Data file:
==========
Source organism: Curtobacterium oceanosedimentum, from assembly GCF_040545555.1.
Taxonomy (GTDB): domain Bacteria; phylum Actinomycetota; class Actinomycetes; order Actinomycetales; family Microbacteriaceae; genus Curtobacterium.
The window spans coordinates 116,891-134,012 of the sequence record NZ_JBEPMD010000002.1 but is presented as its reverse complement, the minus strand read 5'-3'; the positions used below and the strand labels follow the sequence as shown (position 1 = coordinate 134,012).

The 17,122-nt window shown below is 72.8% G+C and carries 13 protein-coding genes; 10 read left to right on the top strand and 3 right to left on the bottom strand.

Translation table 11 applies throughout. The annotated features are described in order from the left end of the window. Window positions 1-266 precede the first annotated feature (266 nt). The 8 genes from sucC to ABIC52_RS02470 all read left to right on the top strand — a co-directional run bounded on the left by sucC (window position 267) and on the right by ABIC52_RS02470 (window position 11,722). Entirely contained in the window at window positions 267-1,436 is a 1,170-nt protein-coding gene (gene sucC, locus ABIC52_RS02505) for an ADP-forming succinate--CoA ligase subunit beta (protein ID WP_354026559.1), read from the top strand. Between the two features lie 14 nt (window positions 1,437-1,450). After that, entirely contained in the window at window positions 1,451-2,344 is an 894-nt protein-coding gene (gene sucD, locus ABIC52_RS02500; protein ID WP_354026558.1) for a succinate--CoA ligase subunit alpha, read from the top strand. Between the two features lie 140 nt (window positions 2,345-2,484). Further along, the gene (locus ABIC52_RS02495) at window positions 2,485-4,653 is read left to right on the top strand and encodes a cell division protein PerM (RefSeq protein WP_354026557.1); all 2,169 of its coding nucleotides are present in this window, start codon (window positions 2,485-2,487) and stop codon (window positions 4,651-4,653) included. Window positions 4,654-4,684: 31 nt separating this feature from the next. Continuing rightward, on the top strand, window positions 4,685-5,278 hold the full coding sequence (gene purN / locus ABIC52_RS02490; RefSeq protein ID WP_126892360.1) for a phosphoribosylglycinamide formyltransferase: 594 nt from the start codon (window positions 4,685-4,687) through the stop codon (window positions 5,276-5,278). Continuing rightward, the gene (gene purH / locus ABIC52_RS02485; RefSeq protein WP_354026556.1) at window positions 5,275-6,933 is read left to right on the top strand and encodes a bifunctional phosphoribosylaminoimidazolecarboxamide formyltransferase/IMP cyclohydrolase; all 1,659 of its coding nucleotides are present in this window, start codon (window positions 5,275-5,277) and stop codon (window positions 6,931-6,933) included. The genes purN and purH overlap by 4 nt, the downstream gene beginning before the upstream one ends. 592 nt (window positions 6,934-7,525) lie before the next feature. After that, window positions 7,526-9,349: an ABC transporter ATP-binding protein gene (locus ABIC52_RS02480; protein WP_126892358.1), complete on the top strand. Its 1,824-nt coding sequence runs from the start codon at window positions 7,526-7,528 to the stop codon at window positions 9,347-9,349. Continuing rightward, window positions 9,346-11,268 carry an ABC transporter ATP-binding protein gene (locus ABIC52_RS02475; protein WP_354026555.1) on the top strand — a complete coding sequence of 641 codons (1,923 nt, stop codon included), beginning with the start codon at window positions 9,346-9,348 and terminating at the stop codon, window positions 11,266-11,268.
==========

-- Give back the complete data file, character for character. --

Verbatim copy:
Source organism: Curtobacterium oceanosedimentum, from assembly GCF_040545555.1.
Taxonomy (GTDB): domain Bacteria; phylum Actinomycetota; class Actinomycetes; order Actinomycetales; family Microbacteriaceae; genus Curtobacterium.
The window spans coordinates 116,891-134,012 of the sequence record NZ_JBEPMD010000002.1 but is presented as its reverse complement, the minus strand read 5'-3'; the positions used below and the strand labels follow the sequence as shown (position 1 = coordinate 134,012).

The 17,122-nt window shown below is 72.8% G+C and carries 13 protein-coding genes; 10 read left to right on the top strand and 3 right to left on the bottom strand.

Translation table 11 applies throughout. The annotated features are described in order from the left end of the window. Window positions 1-266 precede the first annotated feature (266 nt). The 8 genes from sucC to ABIC52_RS02470 all read left to right on the top strand — a co-directional run bounded on the left by sucC (window position 267) and on the right by ABIC52_RS02470 (window position 11,722). Entirely contained in the window at window positions 267-1,436 is a 1,170-nt protein-coding gene (gene sucC, locus ABIC52_RS02505) for an ADP-forming succinate--CoA ligase subunit beta (protein ID WP_354026559.1), read from the top strand. Between the two features lie 14 nt (window positions 1,437-1,450). After that, entirely contained in the window at window positions 1,451-2,344 is an 894-nt protein-coding gene (gene sucD, locus ABIC52_RS02500; protein ID WP_354026558.1) for a succinate--CoA ligase subunit alpha, read from the top strand. Between the two features lie 140 nt (window positions 2,345-2,484). Further along, the gene (locus ABIC52_RS02495) at window positions 2,485-4,653 is read left to right on the top strand and encodes a cell division protein PerM (RefSeq protein WP_354026557.1); all 2,169 of its coding nucleotides are present in this window, start codon (window positions 2,485-2,487) and stop codon (window positions 4,651-4,653) included. Window positions 4,654-4,684: 31 nt separating this feature from the next. Continuing rightward, on the top strand, window positions 4,685-5,278 hold the full coding sequence (gene purN / locus ABIC52_RS02490; RefSeq protein ID WP_126892360.1) for a phosphoribosylglycinamide formyltransferase: 594 nt from the start codon (window positions 4,685-4,687) through the stop codon (window positions 5,276-5,278). Continuing rightward, the gene (gene purH / locus ABIC52_RS02485; RefSeq protein WP_354026556.1) at window positions 5,275-6,933 is read left to right on the top strand and encodes a bifunctional phosphoribosylaminoimidazolecarboxamide formyltransferase/IMP cyclohydrolase; all 1,659 of its coding nucleotides are present in this window, start codon (window positions 5,275-5,277) and stop codon (window positions 6,931-6,933) included. The genes purN and purH overlap by 4 nt, the downstream gene beginning before the upstream one ends. 592 nt (window positions 6,934-7,525) lie before the next feature. After that, window positions 7,526-9,349: an ABC transporter ATP-binding protein gene (locus ABIC52_RS02480; protein WP_126892358.1), complete on the top strand. Its 1,824-nt coding sequence runs from the start codon at window positions 7,526-7,528 to the stop codon at window positions 9,347-9,349. Continuing rightward, window positions 9,346-11,268 carry an ABC transporter ATP-binding protein gene (locus ABIC52_RS02475; protein WP_354026555.1) on the top strand — a complete coding sequence of 641 codons (1,923 nt, stop codon included), beginning with the start codon at window positions 9,346-9,348 and terminating at the stop codon, window positions 11,266-11,268.